Here's a nice round up of opinions and press coverage of the controversy revolving around changing the beginning age for mammogram testing in women from 40 to 50. In the past several years having personally known several women under the age of 50 dealing with breast cancer, I have to admit I was dumbfounded by this new recommendation.

Your Comments, Thoughts, Questions, Ideas

Liza's picture
Liza says:

It's not so much that cancer doesn't occur in women younger than 50. It's just that when it's caught younger, via mammogram, it's often unclear what to do. And there are false positives. So for every person saved, there are also people harmed. Also, there's conflicting data about how much screening actually reduces the odds that someone will die of breast cancer. Working out that math is a tough thing to do, and I'm glad I'm not on the panel!

In the end, it's a personal decision that a person has to work out with her doctor. And I *think* that's what the panel ended up saying? The problem, I think, isn't that this is what the panel ended up recommending. (It's not really a surprise: this is a debate that's been going on for decades.) The issue, really, is whether or not insurance companies and Medicare, etc., are going to adopt this policy as a guideline for what services are covered. And whether or not people will truly have the leeway to make this decision for themselves. So are we angry with the recommendation (which, frankly, seems to make a lot of sense), or are we anticipating some denial of care (which probably, unfortunately, IS a real worry)?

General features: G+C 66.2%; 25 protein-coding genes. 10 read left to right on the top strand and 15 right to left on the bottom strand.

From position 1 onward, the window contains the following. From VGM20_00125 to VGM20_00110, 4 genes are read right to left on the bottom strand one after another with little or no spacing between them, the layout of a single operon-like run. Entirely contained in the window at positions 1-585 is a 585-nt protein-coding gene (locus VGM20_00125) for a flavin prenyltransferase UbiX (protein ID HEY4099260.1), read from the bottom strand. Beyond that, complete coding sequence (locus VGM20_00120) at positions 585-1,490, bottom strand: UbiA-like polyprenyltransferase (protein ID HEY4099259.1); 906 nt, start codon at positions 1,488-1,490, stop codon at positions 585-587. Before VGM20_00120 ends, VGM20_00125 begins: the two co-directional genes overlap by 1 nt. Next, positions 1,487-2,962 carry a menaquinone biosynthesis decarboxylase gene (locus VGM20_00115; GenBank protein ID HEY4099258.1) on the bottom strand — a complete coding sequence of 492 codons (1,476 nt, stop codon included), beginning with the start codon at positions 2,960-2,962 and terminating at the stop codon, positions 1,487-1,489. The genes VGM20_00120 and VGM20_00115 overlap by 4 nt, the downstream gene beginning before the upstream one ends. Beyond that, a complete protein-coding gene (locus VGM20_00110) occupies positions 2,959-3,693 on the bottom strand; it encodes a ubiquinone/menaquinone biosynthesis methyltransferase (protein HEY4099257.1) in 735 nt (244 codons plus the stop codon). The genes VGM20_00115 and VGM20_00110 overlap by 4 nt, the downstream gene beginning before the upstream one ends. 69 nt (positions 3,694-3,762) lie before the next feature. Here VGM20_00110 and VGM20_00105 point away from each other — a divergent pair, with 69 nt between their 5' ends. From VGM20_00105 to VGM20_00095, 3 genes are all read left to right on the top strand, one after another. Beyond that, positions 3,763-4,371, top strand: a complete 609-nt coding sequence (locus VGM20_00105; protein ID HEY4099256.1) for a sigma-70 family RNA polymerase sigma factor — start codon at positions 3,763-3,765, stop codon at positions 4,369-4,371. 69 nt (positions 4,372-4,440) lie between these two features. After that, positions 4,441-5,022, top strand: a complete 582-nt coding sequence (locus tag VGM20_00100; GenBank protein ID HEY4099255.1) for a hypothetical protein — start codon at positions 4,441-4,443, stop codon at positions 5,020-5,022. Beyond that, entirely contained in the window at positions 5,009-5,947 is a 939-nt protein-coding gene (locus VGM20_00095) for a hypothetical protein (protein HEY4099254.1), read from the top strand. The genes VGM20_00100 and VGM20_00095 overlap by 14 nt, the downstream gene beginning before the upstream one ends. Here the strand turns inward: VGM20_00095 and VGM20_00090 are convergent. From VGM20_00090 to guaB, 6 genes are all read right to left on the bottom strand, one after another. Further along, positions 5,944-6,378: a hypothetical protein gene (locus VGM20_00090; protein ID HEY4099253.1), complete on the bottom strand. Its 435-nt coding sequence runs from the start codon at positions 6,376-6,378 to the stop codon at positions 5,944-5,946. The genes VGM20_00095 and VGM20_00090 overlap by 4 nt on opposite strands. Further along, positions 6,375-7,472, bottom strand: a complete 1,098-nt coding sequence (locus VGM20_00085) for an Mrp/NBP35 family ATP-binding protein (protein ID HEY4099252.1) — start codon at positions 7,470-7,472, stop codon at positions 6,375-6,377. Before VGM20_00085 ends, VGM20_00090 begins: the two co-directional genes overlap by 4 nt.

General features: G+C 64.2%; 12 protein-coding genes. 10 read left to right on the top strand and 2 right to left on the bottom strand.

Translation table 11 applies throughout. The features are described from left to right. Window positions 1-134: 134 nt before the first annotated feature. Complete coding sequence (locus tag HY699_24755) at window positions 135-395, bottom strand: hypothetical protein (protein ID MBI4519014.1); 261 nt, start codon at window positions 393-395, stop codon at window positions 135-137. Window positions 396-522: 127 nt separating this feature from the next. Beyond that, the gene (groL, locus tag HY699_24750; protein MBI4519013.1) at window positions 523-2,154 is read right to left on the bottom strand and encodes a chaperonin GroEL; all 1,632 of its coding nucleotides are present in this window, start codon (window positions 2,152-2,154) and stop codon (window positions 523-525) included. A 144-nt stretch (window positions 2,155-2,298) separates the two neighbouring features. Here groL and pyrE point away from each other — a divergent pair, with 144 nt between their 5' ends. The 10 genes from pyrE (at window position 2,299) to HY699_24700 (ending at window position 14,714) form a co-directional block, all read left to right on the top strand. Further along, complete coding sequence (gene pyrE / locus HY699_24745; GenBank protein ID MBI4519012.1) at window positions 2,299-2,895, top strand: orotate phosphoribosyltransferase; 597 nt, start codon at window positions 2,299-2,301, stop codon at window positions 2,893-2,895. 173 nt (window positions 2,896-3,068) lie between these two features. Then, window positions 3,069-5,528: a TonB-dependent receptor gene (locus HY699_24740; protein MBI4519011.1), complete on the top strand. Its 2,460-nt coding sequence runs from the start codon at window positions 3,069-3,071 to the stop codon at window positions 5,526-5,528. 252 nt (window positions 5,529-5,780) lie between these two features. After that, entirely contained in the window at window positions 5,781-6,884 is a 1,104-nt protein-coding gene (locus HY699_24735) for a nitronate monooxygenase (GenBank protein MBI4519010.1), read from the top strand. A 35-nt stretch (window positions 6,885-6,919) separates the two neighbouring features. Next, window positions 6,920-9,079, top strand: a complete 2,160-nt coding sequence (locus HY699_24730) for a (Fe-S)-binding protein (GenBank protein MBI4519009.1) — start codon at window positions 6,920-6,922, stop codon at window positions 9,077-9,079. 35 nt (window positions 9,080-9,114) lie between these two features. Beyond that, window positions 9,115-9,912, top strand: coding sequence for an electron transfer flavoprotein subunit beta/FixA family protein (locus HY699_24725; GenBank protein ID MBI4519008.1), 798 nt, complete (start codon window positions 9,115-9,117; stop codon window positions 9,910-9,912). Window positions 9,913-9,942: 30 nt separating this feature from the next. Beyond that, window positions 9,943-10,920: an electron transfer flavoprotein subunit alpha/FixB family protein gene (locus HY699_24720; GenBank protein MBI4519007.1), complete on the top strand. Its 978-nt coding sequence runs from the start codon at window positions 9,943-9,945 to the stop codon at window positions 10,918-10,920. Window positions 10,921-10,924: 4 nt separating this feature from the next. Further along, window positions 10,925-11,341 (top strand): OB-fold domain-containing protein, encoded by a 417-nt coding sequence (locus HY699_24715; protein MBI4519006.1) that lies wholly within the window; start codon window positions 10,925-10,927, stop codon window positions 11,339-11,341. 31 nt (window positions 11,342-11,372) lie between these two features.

(For really great health reporting, I really like how University of Minnesota journalism and mass communication professor Gary Schwitzer's "grades" health stories in the mass media.)

He says that the Howard Kurtz article linked to above doesn't really add to public understanding of the issues. I agree. And if you scroll down on Schwitzer's blog, you'll find commentary on much of the mammography coverage. It's interesting reading. Check it out.

posted on Fri, 11/20/2009 - 4:17pm
JGordon's picture
JGordon says:

Yeah, I didn't totally understand the reasons behind the new recommendation, but this article lays things out in a pretty straightforward way. It explains the statistics behind the recommendations, and how this information really didn't come out of the blue. (Even though it seemed like that for everyone who isn't in medical research.)

posted on Fri, 11/20/2009 - 4:48pm

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